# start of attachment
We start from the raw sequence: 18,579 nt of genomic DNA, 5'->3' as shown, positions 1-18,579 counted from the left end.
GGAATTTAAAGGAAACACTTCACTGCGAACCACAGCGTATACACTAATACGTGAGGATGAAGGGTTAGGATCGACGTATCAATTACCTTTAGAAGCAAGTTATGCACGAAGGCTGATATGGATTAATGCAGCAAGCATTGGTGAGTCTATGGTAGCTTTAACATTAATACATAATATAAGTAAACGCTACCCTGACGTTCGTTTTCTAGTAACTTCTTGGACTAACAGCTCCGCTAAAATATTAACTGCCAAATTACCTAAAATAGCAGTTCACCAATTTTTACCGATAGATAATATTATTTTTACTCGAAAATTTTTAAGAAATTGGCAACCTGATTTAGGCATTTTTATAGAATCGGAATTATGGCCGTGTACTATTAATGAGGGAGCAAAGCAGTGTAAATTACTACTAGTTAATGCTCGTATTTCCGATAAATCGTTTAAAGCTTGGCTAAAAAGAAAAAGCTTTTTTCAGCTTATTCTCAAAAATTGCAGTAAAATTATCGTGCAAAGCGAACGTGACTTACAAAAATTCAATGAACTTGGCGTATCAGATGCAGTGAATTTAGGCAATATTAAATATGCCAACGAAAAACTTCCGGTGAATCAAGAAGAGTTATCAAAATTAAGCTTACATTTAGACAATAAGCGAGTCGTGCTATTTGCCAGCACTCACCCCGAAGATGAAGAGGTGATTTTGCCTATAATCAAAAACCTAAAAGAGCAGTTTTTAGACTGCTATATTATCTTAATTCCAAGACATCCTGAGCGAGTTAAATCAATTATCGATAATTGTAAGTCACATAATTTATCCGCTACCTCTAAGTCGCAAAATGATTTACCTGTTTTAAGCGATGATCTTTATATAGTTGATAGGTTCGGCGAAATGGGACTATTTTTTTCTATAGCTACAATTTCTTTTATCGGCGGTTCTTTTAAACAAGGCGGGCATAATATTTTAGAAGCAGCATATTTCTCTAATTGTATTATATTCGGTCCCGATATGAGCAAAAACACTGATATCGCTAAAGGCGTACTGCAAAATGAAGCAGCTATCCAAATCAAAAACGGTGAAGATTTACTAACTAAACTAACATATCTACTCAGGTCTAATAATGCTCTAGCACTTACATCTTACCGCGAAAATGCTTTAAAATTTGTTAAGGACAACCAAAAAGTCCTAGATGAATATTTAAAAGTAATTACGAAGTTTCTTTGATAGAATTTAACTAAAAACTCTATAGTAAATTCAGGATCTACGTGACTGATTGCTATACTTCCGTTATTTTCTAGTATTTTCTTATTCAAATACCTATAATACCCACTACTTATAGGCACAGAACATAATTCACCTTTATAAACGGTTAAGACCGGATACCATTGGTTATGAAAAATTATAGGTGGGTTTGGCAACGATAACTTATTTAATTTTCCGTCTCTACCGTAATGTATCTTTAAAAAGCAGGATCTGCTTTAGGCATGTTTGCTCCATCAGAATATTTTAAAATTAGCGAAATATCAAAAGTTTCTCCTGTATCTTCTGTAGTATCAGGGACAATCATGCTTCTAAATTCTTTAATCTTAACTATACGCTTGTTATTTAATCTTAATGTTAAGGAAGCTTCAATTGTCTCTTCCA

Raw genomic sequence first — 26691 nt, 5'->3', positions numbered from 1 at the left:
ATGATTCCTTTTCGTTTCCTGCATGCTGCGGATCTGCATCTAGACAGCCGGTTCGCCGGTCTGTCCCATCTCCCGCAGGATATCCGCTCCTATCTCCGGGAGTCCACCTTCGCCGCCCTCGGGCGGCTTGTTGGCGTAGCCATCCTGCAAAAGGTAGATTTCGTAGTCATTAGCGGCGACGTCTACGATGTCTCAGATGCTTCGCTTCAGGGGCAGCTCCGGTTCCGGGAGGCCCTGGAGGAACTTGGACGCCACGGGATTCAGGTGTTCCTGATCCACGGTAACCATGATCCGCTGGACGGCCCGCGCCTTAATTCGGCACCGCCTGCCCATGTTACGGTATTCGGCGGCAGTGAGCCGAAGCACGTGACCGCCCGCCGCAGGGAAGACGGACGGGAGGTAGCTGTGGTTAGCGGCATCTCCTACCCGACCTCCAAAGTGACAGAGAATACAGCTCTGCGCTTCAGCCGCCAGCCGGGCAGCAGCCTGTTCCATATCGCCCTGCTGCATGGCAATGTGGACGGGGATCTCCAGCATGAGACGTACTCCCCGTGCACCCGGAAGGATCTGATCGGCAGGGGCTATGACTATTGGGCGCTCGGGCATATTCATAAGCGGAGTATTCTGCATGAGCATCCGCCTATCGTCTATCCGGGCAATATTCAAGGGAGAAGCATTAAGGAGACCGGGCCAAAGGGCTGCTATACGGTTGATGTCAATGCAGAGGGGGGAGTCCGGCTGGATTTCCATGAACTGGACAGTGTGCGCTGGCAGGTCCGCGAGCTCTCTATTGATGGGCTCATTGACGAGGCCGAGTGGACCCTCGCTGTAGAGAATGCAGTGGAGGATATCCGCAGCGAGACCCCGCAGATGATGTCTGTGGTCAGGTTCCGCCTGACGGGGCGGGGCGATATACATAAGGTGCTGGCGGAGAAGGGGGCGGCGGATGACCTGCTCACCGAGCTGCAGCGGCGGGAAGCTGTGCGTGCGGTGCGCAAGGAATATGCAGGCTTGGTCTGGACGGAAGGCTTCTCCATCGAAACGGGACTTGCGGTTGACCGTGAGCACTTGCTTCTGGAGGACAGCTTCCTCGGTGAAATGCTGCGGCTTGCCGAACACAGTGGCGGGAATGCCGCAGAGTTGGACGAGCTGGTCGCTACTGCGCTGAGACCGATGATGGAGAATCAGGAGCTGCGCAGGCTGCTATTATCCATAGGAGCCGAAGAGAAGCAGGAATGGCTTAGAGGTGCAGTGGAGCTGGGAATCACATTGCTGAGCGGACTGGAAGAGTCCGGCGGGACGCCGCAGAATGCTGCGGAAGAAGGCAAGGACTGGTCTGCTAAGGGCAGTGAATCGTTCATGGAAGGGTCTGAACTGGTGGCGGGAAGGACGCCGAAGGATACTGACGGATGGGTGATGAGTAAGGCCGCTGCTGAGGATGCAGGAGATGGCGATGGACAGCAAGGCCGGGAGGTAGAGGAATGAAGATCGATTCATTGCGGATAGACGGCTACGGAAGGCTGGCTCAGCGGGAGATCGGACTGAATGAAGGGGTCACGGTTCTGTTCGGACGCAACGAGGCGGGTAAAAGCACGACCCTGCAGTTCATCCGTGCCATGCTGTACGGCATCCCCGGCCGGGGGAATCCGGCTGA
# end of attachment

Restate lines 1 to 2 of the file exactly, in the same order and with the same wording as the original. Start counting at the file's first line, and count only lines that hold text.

We start from the raw sequence: 18,579 nt of genomic DNA, 5'->3' as shown, positions 1-18,579 counted from the left end.
GGAATTTAAAGGAAACACTTCACTGCGAACCACAGCGTATACACTAATACGTGAGGATGAAGGGTTAGGATCGACGTATCAATTACCTTTAGAAGCAAGTTATGCACGAAGGCTGATATGGATTAATGCAGCAAGCATTGGTGAGTCTATGGTAGCTTTAACATTAATACATAATATAAGTAAACGCTACCCTGACGTTCGTTTTCTAGTAACTTCTTGGACTAACAGCTCCGCTAAAATATTAACTGCCAAATTACCTAAAATAGCAGTTCACCAATTTTTACCGATAGATAATATTATTTTTACTCGAAAATTTTTAAGAAATTGGCAACCTGATTTAGGCATTTTTATAGAATCGGAATTATGGCCGTGTACTATTAATGAGGGAGCAAAGCAGTGTAAATTACTACTAGTTAATGCTCGTATTTCCGATAAATCGTTTAAAGCTTGGCTAAAAAGAAAAAGCTTTTTTCAGCTTATTCTCAAAAATTGCAGTAAAATTATCGTGCAAAGCGAACGTGACTTACAAAAATTCAATGAACTTGGCGTATCAGATGCAGTGAATTTAGGCAATATTAAATATGCCAACGAAAAACTTCCGGTGAATCAAGAAGAGTTATCAAAATTAAGCTTACATTTAGACAATAAGCGAGTCGTGCTATTTGCCAGCACTCACCCCGAAGATGAAGAGGTGATTTTGCCTATAATCAAAAACCTAAAAGAGCAGTTTTTAGACTGCTATATTATCTTAATTCCAAGACATCCTGAGCGAGTTAAATCAATTATCGATAATTGTAAGTCACATAATTTATCCGCTACCTCTAAGTCGCAAAATGATTTACCTGTTTTAAGCGATGATCTTTATATAGTTGATAGGTTCGGCGAAATGGGACTATTTTTTTCTATAGCTACAATTTCTTTTATCGGCGGTTCTTTTAAACAAGGCGGGCATAATATTTTAGAAGCAGCATATTTCTCTAATTGTATTATATTCGGTCCCGATATGAGCAAAAACACTGATATCGCTAAAGGCGTACTGCAAAATGAAGCAGCTATCCAAATCAAAAACGGTGAAGATTTACTAACTAAACTAACATATCTACTCAGGTCTAATAATGCTCTAGCACTTACATCTTACCGCGAAAATGCTTTAAAATTTGTTAAGGACAACCAAAAAGTCCTAGATGAATATTTAAAAGTAATTACGAAGTTTCTTTGATAGAATTTAACTAAAAACTCTATAGTAAATTCAGGATCTACGTGACTGATTGCTATACTTCCGTTATTTTCTAGTATTTTCTTATTCAAATACCTATAATACCCACTACTTATAGGCACAGAACATAATTCACCTTTATAAACGGTTAAGACCGGATACCATTGGTTATGAAAAATTATAGGTGGGTTTGGCAACGATAACTTATTTAATTTTCCGTCTCTACCGTAATGTATCTTTAAAAAGCAGGATCTGCTTTAGGCATGTTTGCTCCATCAGAATATTTTAAAATTAGCGAAATATCAAAAGTTTCTCCTGTATCTTCTGTAGTATCAGGGACAATCATGCTTCTAAATTCTTTAATCTTAACTATACGCTTGTTATTTAATCTTAATGTTAAGGAAGCTTCAATTGTCTCTTCCA